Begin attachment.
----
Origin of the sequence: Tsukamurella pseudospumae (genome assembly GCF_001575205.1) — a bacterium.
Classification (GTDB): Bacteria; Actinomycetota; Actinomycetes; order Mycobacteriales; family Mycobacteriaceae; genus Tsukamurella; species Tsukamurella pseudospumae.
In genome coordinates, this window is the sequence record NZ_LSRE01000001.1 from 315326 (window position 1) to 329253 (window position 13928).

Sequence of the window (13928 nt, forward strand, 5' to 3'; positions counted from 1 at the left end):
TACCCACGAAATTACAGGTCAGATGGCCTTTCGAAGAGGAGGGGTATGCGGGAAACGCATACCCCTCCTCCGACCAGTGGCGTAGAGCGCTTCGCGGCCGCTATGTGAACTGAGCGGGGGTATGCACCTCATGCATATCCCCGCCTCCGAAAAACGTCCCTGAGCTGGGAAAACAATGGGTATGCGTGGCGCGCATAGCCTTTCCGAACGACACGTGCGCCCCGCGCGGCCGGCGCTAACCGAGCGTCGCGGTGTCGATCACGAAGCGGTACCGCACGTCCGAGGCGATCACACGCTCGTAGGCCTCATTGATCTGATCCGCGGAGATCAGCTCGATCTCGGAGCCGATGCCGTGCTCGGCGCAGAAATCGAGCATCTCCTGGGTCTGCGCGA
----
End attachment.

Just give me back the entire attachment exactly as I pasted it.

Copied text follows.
Origin of the sequence: Tsukamurella pseudospumae (genome assembly GCF_001575205.1) — a bacterium.
Classification (GTDB): Bacteria; Actinomycetota; Actinomycetes; order Mycobacteriales; family Mycobacteriaceae; genus Tsukamurella; species Tsukamurella pseudospumae.
In genome coordinates, this window is the sequence record NZ_LSRE01000001.1 from 315326 (window position 1) to 329253 (window position 13928).

Sequence of the window (13928 nt, forward strand, 5' to 3'; positions counted from 1 at the left end):
TACCCACGAAATTACAGGTCAGATGGCCTTTCGAAGAGGAGGGGTATGCGGGAAACGCATACCCCTCCTCCGACCAGTGGCGTAGAGCGCTTCGCGGCCGCTATGTGAACTGAGCGGGGGTATGCACCTCATGCATATCCCCGCCTCCGAAAAACGTCCCTGAGCTGGGAAAACAATGGGTATGCGTGGCGCGCATAGCCTTTCCGAACGACACGTGCGCCCCGCGCGGCCGGCGCTAACCGAGCGTCGCGGTGTCGATCACGAAGCGGTACCGCACGTCCGAGGCGATCACACGCTCGTAGGCCTCATTGATCTGATCCGCGGAGATCAGCTCGATCTCGGAGCCGATGCCGTGCTCGGCGCAGAAATCGAGCATCTCCTGGGTCTGCGCGA